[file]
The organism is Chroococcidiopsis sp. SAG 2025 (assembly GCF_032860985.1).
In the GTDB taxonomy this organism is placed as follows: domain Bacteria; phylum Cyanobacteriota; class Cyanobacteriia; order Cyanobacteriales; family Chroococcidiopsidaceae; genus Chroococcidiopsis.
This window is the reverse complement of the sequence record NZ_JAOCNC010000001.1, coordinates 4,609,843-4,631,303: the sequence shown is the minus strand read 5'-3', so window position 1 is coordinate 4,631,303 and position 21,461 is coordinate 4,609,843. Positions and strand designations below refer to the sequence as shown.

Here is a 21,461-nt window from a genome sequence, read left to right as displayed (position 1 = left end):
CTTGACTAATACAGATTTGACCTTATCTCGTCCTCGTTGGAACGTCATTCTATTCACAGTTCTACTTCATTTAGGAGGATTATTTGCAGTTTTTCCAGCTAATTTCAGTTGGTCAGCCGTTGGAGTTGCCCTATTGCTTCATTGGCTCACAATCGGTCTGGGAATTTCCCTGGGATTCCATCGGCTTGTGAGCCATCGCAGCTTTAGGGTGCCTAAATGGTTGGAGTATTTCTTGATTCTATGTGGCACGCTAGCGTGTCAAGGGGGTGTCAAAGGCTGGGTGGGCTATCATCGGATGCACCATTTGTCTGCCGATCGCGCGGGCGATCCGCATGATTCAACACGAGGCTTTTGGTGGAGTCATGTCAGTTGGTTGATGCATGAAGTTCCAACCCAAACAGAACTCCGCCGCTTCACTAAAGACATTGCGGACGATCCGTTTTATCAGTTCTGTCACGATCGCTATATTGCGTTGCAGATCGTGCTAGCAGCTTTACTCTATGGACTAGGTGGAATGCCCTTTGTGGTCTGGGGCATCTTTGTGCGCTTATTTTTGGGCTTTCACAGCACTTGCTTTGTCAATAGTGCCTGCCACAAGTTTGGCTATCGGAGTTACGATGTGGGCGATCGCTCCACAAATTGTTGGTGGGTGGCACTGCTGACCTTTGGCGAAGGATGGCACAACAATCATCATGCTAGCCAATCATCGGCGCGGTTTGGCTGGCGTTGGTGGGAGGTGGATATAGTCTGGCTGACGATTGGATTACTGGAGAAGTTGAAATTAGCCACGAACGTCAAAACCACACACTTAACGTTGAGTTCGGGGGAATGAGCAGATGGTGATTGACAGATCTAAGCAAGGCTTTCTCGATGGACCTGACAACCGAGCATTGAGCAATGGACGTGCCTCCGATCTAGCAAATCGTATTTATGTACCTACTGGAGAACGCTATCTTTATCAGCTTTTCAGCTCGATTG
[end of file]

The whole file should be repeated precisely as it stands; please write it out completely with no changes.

The organism is Chroococcidiopsis sp. SAG 2025 (assembly GCF_032860985.1).
In the GTDB taxonomy this organism is placed as follows: domain Bacteria; phylum Cyanobacteriota; class Cyanobacteriia; order Cyanobacteriales; family Chroococcidiopsidaceae; genus Chroococcidiopsis.
This window is the reverse complement of the sequence record NZ_JAOCNC010000001.1, coordinates 4,609,843-4,631,303: the sequence shown is the minus strand read 5'-3', so window position 1 is coordinate 4,631,303 and position 21,461 is coordinate 4,609,843. Positions and strand designations below refer to the sequence as shown.

Here is a 21,461-nt window from a genome sequence, read left to right as displayed (position 1 = left end):
CTTGACTAATACAGATTTGACCTTATCTCGTCCTCGTTGGAACGTCATTCTATTCACAGTTCTACTTCATTTAGGAGGATTATTTGCAGTTTTTCCAGCTAATTTCAGTTGGTCAGCCGTTGGAGTTGCCCTATTGCTTCATTGGCTCACAATCGGTCTGGGAATTTCCCTGGGATTCCATCGGCTTGTGAGCCATCGCAGCTTTAGGGTGCCTAAATGGTTGGAGTATTTCTTGATTCTATGTGGCACGCTAGCGTGTCAAGGGGGTGTCAAAGGCTGGGTGGGCTATCATCGGATGCACCATTTGTCTGCCGATCGCGCGGGCGATCCGCATGATTCAACACGAGGCTTTTGGTGGAGTCATGTCAGTTGGTTGATGCATGAAGTTCCAACCCAAACAGAACTCCGCCGCTTCACTAAAGACATTGCGGACGATCCGTTTTATCAGTTCTGTCACGATCGCTATATTGCGTTGCAGATCGTGCTAGCAGCTTTACTCTATGGACTAGGTGGAATGCCCTTTGTGGTCTGGGGCATCTTTGTGCGCTTATTTTTGGGCTTTCACAGCACTTGCTTTGTCAATAGTGCCTGCCACAAGTTTGGCTATCGGAGTTACGATGTGGGCGATCGCTCCACAAATTGTTGGTGGGTGGCACTGCTGACCTTTGGCGAAGGATGGCACAACAATCATCATGCTAGCCAATCATCGGCGCGGTTTGGCTGGCGTTGGTGGGAGGTGGATATAGTCTGGCTGACGATTGGATTACTGGAGAAGTTGAAATTAGCCACGAACGTCAAAACCACACACTTAACGTTGAGTTCGGGGGAATGAGCAGATGGTGATTGACAGATCTAAGCAAGGCTTTCTCGATGGACCTGACAACCGAGCATTGAGCAATGGACGTGCCTCCGATCTAGCAAATCGTATTTATGTACCTACTGGAGAACGCTATCTTTATCAGCTTTTCAGCTCGATTG